It’s that time of the year once again. Time to don your shades and shorts and head outdoors to listen to music and partake in libations with other sweaty concertgoers. In other parts of the country, summertime is festival season but Boston is late to the party. In fact, when I sign up for various e-mail and smart phone festival notifications, Boston doesn’t even make the drop- down list. Boston is awesome for so many reasons: amazing sports franchises (and passionate fans), incredible history, prestigious institutions of higher learning; the list goes on and on. But we can no longer hang our hats on Boston’s impressive history and stagnate while other cities create new, more compelling traditions.
But hey, do you know that in Boston, you can sit and have a drink in the same bar that Paul Revere once sat? That’s awesome, but is Paul Revere still there? Because Neil Young, Stevie Wonder, and Skrillex are going to be at Outside Lands in San Francisco August 10-12 so I think I’ll just have a drink while watching them perform. Enjoy your happy hour with the ghosts of Boston past.
In order to compete with cities like San Francisco, Los Angeles, New York, and Chicago, Boston needs to appeal to a younger demographic. The newly graduated young adults who emerge from Boston’s many colleges and universities with heads full of ideas and ambitions need a city that accommodates their creative energy; and what better way to release some energy than to congregate in the sunshine while taking in performances by the musical artists du jour. Furthermore, festivals and cities have a symbiotic relationship because the festivals, if done right, generate commerce and stimulate the local economy. For instance, the aforementioned festival in San Francisco, Outside Lands, not only brings in big name performers but showcases the bay area’s unique offerings such as samplings from local restaurants, wine tastings, and art/theatre exhibits, all while using alternative energy making it a sustainable/green event.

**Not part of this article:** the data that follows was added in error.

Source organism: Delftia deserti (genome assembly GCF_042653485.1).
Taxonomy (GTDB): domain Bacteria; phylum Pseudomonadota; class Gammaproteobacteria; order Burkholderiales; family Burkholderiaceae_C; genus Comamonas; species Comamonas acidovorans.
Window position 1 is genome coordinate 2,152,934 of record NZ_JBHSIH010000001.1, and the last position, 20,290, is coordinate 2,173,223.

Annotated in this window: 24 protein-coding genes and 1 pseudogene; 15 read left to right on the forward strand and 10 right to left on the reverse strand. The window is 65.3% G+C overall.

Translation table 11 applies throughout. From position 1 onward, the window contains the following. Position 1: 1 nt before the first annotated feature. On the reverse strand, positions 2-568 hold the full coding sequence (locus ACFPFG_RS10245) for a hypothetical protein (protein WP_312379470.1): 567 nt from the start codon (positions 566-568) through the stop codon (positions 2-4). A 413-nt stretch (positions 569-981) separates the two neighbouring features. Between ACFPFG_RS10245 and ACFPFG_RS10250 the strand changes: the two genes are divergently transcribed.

For argument’s sake, I’ve been claiming that Boston has no festivals, which is hyperbole, it does of course have some. However, Boston doesn’t boast any large-scale festivals that can put it on the music festival radar like Stage Coach and Coachella have done for Indio, CA (an otherwise pretty unremarkable desert town) or Lollapalooza and Pitchfork for Chicago. Now, I know what you’re thinking. That’s great and all but what is your point? Festivals are awesome and Boston doesn’t have any notable ones, why are you haranguing me? Because from now on, I will be informing you of all the cool music/food/art/culture-related goings on in the great city of Boston so that you can patronize them. Because when the inhabitants of Boston start attending the events that are available to us, we will establish ourselves as a viable market and where there is a demand, a supply will materialize.
Too many econ vocab words in that sentence? Put simply, do things in Boston, and Boston will provide more things to do. If the big name artists and festivals know that they can sellout in Boston, then they will make the trip. So, following the same advice that Bill Murray was given by his therapist in 1991’s cinematic classic, What About Bob?, we’ll begin with baby steps. Here are some events to watch for in Boston:
Together Festival– The Together Festival is a multi-media experience for music/technology lovers. Together combines live music, film, panels and discussions, and workshops to create a truly unique, interactive experience. Together 2012 has passed but Together 2013 is already in the works; head to their website and join the mailing list to stay in the loop.
Anna’s Walqueria- This is not music related but burritos for charity always deserve a mention. Anna’s Taqueria throws an annual half marathon walk around Boston in which participants travel from one Anna’s location to the next (6 in total), consuming burritos as they go. The proceeds from this event are donated to The Home for the Little Wanderers, so go eat some burritos for a good cause. Check out @AnnasWalqueria on Twitter for details.
WUMB Music Fest, Sunday, June 5th, Noon, UMass Boston, Boston, MA. Tickets: $15 – $100. This waterfront music festival boasts a long list of talented top performers on three different stages. Featured artists include Amy Black, Anthony da Costa, Buskin & Batteau, Chris Pahud, and David Mallett.
Berklee BeanTown Jazz Festival, Saturday, September 24, Noon, Columbus and Mass Ave, Boston, MA. Cost: Free (Visit website for tickets & pricing on club performances). The Berklee BeanTown Jazz Festival features a full week of performances at various venues around Boston. The highlight of this festival is a free show with jazz, Latin, blues, and groove acts in front of tens of thousands of fans in Boston’s historic South End.
Early Music Festival, June 12-19, New England Conservatory’s Jordan Hall, 30 Gainsborough Street, Boston, MA (Various other locations). The BEMF is the most respected early music festival in the world. The weeklong event includes a fully-staged Baroque opera masterpiece, concerts by the world’s leading soloists and ensembles, and nearly 100 performances from renowned artists. The BEMF also hosts a family day with lectures, demonstrations and performances.
– Liv, Future Boston Intern